As one of my next steps after the conference, I have been in contact with another bursary winner, Ben Sleeman, from the University of Greenwich. Ben has blogged about his visit to the AETM conference in Australia and about visits to a number of Melbourne universities, including Deakin University. At Deakin he interviewed, using Panopto, the Senior Audio Visual Engineer and Tech Lead in the eSolution team about a range of the university’s AV solutions, which may help areas of focus at Leeds Beckett.

In addition to my advocacy of further developing our Panopto lecture capture service at Leeds Beckett, I also took away the importance of identifying key strategies to enhance our digital transformation in order to stay competitive within the sector. I heard great evidence of how digital assessments are helping to improve both student and academic satisfaction particularly in Scandinavian universities both through the “Inspera: Digital Assessment in Norway – A Case Study from the University of Bergen” presentation by Sofie Emmertsen and associated conversations. I therefore intend to keep abreast of opportunities within this area that would enhance our technical delivery to the student experience at Leeds Beckett University.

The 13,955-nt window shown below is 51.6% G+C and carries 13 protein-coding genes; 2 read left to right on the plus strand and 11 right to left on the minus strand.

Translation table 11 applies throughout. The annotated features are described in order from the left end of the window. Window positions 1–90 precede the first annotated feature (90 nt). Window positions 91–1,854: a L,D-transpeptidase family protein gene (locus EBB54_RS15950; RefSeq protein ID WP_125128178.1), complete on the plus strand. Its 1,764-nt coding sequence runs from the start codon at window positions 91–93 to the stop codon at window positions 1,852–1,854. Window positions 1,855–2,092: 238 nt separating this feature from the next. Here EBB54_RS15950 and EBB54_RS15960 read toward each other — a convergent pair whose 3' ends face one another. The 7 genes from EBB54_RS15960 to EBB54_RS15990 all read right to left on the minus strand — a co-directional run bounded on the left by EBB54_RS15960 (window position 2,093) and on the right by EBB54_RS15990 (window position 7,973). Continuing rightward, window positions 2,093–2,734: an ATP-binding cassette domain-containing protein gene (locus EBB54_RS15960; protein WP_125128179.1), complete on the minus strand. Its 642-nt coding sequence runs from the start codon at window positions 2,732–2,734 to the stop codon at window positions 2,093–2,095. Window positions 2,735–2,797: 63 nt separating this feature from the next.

Interested in finding out more about a UCISA bursary, then visit UCISA Bursary Scheme.

Educating students for media literacy

Beccy Dresden
Senior TEL Designer
Open University

DigPedLab Vancouver 2017 – Day Two

Beccy Dresden was funded to attend this event as a 2017 UCISA bursary winner

Back to the classroom on Day Two of DigPedLab 2017 and Bonnie Stewart, Co-ordinator of Adult Teaching, University of Prince Edward Island and leader of the Digital Literacies track, warmed us up with a couple of images that generated horrified laughter: